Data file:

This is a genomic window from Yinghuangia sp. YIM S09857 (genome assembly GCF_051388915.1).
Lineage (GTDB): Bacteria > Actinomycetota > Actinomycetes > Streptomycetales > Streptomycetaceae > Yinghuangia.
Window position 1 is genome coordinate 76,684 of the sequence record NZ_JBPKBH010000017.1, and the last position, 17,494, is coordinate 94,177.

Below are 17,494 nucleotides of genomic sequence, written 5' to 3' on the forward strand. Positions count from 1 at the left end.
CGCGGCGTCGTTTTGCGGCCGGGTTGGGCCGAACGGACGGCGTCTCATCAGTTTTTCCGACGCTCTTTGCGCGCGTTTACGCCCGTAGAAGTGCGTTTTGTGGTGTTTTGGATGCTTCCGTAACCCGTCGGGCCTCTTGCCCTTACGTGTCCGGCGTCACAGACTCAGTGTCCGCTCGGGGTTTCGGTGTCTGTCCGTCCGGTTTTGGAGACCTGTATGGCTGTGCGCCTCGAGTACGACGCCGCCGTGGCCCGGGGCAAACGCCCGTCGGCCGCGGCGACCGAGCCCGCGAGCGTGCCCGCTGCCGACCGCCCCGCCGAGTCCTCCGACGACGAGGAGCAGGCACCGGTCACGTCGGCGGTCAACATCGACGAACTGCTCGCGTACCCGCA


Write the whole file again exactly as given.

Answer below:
This is a genomic window from Yinghuangia sp. YIM S09857 (genome assembly GCF_051388915.1).
Lineage (GTDB): Bacteria > Actinomycetota > Actinomycetes > Streptomycetales > Streptomycetaceae > Yinghuangia.
Window position 1 is genome coordinate 76,684 of the sequence record NZ_JBPKBH010000017.1, and the last position, 17,494, is coordinate 94,177.

Below are 17,494 nucleotides of genomic sequence, written 5' to 3' on the forward strand. Positions count from 1 at the left end.
CGCGGCGTCGTTTTGCGGCCGGGTTGGGCCGAACGGACGGCGTCTCATCAGTTTTTCCGACGCTCTTTGCGCGCGTTTACGCCCGTAGAAGTGCGTTTTGTGGTGTTTTGGATGCTTCCGTAACCCGTCGGGCCTCTTGCCCTTACGTGTCCGGCGTCACAGACTCAGTGTCCGCTCGGGGTTTCGGTGTCTGTCCGTCCGGTTTTGGAGACCTGTATGGCTGTGCGCCTCGAGTACGACGCCGCCGTGGCCCGGGGCAAACGCCCGTCGGCCGCGGCGACCGAGCCCGCGAGCGTGCCCGCTGCCGACCGCCCCGCCGAGTCCTCCGACGACGAGGAGCAGGCACCGGTCACGTCGGCGGTCAACATCGACGAACTGCTCGCGTACCCGCA